23 Apr 2018 --- A common protein found in species of fish, parvalbumin, may prevent the formation of specific protein structures that are closely associated with Parkinson’s disease. The study, conducted at the Chalmers University of Technology, Sweden, shines a light on the link between fish consumption and brain health and expands the healthy reputation of fish beyond the famous omega fatty acids.
One of the hallmarks of Parkinson’s disease is the amyloid formation of a particular human protein called alpha-synuclein. Alpha-synuclein is often referred to as the “Parkinson’s protein.”
The Chalmers researchers have discovered that parvalbumin can form amyloid structures that bind together with the alpha-synuclein protein. Parvalbumin effectively “scavenges” the alpha-synuclein proteins, using them for its own purposes, thus preventing them from forming their own potentially harmful amyloids at a later point.
“Parvalbumin collects up the 'Parkinson’s protein' and prevents it from aggregating, simply by aggregating itself first,” explains Pernilla Wittung-Stafshede, Professor and Head of the Chemical Biology division at Chalmers, and lead author on the study.
The researchers state that with the parvalbumin protein being so highly abundant in certain fish species, increasing the amount of fish in the diet may be a simple way to ward off Parkinson’s disease. Herring, cod, carp, and redfish, including sockeye salmon and red snapper, have particularly high levels of parvalbumin, but it is also common in many other fish species. The levels of parvalbumin can also vary throughout the year:
“Fish is normally a lot more nutritious at the end of the summer, because of increased metabolic activity. Levels of parvalbumin are much higher in fish after they have had a lot of sun, so it could be worthwhile increasing consumption during autumn,” says Nathalie Scheers, Assistant Professor in the Department of Biology and Biological Engineering, and researcher on the study.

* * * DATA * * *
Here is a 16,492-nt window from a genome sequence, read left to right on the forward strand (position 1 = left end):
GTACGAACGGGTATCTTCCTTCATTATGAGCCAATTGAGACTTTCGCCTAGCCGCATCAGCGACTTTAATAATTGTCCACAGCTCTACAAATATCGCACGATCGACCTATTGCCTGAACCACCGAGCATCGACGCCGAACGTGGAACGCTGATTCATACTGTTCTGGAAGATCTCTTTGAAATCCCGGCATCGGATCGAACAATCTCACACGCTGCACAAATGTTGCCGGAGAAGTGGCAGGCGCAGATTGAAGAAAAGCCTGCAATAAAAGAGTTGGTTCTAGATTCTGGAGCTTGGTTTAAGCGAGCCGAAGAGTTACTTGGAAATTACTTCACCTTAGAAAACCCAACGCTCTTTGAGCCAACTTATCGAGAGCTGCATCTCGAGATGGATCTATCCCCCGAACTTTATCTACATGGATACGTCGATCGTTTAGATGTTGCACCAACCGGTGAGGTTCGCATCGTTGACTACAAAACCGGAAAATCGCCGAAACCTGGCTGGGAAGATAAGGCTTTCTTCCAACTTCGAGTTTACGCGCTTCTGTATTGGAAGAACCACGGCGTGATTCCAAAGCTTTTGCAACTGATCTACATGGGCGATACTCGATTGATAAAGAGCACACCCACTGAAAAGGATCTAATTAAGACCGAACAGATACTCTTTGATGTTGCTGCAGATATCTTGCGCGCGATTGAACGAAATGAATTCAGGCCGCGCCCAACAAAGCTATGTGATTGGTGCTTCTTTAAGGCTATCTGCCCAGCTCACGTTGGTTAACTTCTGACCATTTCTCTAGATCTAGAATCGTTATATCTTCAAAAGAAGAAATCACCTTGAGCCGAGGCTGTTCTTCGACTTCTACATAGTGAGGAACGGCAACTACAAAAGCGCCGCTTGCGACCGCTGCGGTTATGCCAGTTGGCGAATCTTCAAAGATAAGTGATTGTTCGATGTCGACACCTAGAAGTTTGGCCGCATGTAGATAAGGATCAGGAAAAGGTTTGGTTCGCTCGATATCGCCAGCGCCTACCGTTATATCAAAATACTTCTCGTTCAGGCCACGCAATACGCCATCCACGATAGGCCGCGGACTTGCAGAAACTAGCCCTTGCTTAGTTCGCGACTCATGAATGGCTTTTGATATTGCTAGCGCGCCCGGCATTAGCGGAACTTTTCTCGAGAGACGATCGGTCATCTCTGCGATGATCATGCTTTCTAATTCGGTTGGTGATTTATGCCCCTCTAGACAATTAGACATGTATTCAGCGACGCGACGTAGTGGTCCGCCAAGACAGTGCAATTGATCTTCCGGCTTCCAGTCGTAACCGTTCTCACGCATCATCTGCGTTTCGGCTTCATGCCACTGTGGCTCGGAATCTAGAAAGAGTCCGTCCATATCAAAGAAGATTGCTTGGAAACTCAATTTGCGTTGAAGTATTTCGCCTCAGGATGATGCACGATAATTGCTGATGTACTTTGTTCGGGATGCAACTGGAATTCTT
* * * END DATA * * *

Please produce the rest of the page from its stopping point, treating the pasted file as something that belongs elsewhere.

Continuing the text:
Future potential for other neurodegenerative diseases
The research may hold future promise, in terms of other neurodegenerative diseases.
Alzheimer’s, Amyotrophic lateral sclerosis (ALS) and Huntington’s disease are also caused by specific amyloid structures interfering in the brain. The researchers are therefore keen to research this topic further, to see if the discovery relating to Parkinson’s disease could have implications for other neurodegenerative disorders as well.
Pernilla Wittung-Stafshede stresses the importance of finding ways to combat these neurological conditions in the future, “These diseases come with age, and people are living longer and longer. There’s going to be an explosion of these diseases in the future – and the scary part is that we currently have no cures. So we need to follow up on anything that looks promising.”
A follow-up study, looking at parvalbumin from another angle, is planned for autumn 2018. Nathalie Scheers, together with Professor Ingrid Undeland, also of Chalmers, will investigate parvalbumin from herring, and its transport in human tissues.
“It will be very interesting to study how parvalbumin distributes within human tissues in more depth. There could be some really exciting results.”
NutritionInsight has previously reported on efforts to detect treatments for wide-spread neurodegenerative diseases. These efforts include research that revealed the links between the gut microbiome – the population of microorganisms living in the gastrointestinal tract – and brain diseases such as Parkinson's and Alzheimer's. The research expanded on budding research on the gut-brain axis and its potential in providing a promising pathway to cures.
Furthermore, strengthening the age-old saying, “we are what we eat,” research has detailed that following a low-fat diet in combination with limited caloric consumption could prevent age-related brain dysfunction.
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